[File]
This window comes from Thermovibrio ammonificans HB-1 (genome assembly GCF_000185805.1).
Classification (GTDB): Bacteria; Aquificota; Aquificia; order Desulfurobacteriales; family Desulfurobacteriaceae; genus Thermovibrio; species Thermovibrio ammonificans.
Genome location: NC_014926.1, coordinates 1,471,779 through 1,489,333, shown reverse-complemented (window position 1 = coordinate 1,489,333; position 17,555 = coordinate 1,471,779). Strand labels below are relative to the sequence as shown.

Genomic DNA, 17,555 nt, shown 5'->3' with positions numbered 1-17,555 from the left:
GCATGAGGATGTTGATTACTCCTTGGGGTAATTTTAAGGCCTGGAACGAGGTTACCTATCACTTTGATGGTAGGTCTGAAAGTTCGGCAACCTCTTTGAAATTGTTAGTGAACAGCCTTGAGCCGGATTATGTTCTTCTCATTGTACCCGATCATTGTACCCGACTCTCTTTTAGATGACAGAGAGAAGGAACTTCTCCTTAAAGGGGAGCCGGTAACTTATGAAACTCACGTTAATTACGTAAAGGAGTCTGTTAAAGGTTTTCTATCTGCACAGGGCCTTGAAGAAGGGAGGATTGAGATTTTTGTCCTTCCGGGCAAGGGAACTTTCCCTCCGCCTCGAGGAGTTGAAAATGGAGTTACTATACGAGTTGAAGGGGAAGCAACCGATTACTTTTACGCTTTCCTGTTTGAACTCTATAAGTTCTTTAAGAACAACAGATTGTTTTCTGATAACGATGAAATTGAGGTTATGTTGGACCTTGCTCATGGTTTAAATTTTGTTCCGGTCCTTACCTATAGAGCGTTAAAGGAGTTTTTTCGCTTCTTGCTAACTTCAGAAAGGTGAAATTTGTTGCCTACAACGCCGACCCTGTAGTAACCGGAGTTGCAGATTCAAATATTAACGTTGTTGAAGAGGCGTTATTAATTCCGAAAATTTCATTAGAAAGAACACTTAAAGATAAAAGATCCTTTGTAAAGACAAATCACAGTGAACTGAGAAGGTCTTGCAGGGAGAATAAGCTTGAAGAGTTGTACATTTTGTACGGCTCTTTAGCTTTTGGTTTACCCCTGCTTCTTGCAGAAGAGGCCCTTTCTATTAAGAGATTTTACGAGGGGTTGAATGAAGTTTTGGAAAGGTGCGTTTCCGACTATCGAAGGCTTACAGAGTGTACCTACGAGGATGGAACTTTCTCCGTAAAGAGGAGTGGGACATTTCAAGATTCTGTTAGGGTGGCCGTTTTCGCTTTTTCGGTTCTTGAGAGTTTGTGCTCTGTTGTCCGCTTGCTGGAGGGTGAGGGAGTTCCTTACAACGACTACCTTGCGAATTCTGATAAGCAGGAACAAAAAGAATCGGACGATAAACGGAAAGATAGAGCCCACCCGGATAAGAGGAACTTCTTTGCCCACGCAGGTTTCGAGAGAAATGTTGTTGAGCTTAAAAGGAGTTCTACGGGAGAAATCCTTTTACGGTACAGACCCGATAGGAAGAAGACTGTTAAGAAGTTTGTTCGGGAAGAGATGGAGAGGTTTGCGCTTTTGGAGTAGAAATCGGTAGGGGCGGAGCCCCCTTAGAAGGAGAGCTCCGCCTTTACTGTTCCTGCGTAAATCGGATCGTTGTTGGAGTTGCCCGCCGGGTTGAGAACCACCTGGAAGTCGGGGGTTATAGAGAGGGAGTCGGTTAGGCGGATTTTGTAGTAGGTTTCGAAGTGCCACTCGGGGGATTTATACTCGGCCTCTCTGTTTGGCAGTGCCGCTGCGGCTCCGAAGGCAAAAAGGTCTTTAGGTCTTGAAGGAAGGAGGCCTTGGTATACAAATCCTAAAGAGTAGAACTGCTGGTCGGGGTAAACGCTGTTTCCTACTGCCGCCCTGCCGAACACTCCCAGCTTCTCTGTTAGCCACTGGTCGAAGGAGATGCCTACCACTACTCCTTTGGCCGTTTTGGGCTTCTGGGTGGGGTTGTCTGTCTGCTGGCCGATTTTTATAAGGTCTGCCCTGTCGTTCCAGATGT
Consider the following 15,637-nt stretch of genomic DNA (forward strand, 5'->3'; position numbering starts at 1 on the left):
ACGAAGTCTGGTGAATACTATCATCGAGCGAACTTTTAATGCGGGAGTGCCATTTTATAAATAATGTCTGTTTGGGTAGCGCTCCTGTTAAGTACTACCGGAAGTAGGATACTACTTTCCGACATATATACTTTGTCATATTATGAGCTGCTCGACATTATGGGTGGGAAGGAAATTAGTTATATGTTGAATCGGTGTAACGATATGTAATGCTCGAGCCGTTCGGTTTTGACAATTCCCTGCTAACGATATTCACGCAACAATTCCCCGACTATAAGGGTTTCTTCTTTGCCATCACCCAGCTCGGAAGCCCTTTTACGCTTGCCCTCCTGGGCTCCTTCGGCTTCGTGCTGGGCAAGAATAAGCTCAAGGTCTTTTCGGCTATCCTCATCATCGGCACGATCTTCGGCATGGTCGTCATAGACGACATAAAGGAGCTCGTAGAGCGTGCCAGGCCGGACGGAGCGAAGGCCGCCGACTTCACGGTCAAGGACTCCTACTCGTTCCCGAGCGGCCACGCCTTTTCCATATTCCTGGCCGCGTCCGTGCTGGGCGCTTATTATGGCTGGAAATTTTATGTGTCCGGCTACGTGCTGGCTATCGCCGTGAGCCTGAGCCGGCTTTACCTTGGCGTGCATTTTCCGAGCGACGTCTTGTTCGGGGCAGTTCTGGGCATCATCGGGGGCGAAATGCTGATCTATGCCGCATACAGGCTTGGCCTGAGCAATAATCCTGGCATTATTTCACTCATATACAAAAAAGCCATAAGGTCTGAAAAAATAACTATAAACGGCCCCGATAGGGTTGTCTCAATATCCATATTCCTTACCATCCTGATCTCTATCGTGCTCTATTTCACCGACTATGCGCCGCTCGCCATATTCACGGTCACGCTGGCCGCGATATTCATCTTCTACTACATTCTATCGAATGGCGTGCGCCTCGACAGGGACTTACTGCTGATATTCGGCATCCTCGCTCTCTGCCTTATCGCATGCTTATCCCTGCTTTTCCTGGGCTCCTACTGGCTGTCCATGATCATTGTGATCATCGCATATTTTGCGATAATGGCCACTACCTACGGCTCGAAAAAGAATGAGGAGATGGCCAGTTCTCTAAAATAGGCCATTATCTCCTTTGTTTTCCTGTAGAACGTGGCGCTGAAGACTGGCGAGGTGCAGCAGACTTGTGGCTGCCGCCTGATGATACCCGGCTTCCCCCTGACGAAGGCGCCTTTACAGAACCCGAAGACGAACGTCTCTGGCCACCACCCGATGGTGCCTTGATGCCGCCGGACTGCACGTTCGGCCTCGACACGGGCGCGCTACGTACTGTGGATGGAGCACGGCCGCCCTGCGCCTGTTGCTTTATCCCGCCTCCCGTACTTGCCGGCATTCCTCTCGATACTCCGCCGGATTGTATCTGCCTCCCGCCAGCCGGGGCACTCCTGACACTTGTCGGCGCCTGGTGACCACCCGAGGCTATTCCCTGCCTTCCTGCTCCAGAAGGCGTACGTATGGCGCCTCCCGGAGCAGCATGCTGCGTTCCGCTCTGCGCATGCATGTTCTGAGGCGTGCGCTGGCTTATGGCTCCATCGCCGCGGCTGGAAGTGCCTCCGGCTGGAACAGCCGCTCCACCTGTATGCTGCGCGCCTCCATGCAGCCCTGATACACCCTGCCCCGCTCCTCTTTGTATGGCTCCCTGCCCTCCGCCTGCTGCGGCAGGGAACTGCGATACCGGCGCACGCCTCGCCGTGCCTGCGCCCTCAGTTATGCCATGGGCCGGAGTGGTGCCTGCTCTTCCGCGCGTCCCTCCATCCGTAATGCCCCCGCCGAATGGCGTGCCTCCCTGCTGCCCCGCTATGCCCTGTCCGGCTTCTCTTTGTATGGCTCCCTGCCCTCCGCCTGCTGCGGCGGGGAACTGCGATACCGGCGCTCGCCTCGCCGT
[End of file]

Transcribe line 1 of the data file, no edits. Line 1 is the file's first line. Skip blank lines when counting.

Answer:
This window comes from Thermovibrio ammonificans HB-1 (genome assembly GCF_000185805.1).